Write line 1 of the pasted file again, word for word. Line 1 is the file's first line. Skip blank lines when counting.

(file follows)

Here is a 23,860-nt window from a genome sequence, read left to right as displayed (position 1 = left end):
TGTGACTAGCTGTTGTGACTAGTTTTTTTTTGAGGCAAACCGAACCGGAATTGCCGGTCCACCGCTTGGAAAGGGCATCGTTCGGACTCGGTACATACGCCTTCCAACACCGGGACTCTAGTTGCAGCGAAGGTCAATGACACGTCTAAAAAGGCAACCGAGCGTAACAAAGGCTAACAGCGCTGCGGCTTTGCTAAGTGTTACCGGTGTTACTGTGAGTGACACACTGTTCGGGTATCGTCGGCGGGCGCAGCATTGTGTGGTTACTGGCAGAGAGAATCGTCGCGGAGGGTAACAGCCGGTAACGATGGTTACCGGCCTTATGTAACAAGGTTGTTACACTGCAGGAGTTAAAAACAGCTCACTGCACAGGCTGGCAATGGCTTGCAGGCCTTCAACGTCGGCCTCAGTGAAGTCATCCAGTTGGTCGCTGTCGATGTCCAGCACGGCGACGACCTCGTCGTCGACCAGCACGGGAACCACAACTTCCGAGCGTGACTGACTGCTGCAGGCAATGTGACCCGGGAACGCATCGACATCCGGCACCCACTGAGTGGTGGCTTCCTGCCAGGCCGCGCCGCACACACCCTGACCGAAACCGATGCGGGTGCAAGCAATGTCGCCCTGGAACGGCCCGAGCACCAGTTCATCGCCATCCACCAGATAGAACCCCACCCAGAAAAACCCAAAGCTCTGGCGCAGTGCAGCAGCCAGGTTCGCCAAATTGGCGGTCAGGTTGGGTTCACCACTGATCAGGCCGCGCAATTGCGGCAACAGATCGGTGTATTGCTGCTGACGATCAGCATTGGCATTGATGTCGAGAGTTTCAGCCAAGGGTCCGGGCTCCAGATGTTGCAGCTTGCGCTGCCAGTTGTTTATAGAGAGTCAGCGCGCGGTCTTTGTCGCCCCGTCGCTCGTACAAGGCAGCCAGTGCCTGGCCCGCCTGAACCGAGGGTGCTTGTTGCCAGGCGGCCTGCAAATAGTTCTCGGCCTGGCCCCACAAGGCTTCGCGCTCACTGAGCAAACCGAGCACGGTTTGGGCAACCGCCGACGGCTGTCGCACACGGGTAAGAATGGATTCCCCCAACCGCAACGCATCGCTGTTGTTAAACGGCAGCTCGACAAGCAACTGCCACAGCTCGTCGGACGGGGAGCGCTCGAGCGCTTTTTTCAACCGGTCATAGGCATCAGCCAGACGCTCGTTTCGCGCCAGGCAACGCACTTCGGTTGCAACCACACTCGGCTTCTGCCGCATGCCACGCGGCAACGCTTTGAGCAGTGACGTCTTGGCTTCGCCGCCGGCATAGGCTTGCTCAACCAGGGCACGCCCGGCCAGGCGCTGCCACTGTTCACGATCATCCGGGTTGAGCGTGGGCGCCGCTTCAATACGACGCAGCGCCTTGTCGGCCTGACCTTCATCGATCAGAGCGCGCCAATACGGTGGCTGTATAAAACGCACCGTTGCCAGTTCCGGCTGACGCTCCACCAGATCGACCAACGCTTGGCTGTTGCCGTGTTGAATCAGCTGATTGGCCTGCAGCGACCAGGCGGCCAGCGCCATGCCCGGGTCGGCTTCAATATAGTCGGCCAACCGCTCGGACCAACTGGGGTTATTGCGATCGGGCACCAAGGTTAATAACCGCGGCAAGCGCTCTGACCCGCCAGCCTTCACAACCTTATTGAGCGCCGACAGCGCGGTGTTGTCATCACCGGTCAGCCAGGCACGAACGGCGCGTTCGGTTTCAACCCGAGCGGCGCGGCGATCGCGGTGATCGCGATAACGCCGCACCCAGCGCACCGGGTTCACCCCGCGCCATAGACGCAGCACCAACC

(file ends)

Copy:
Here is a 23,860-nt window from a genome sequence, read left to right as displayed (position 1 = left end):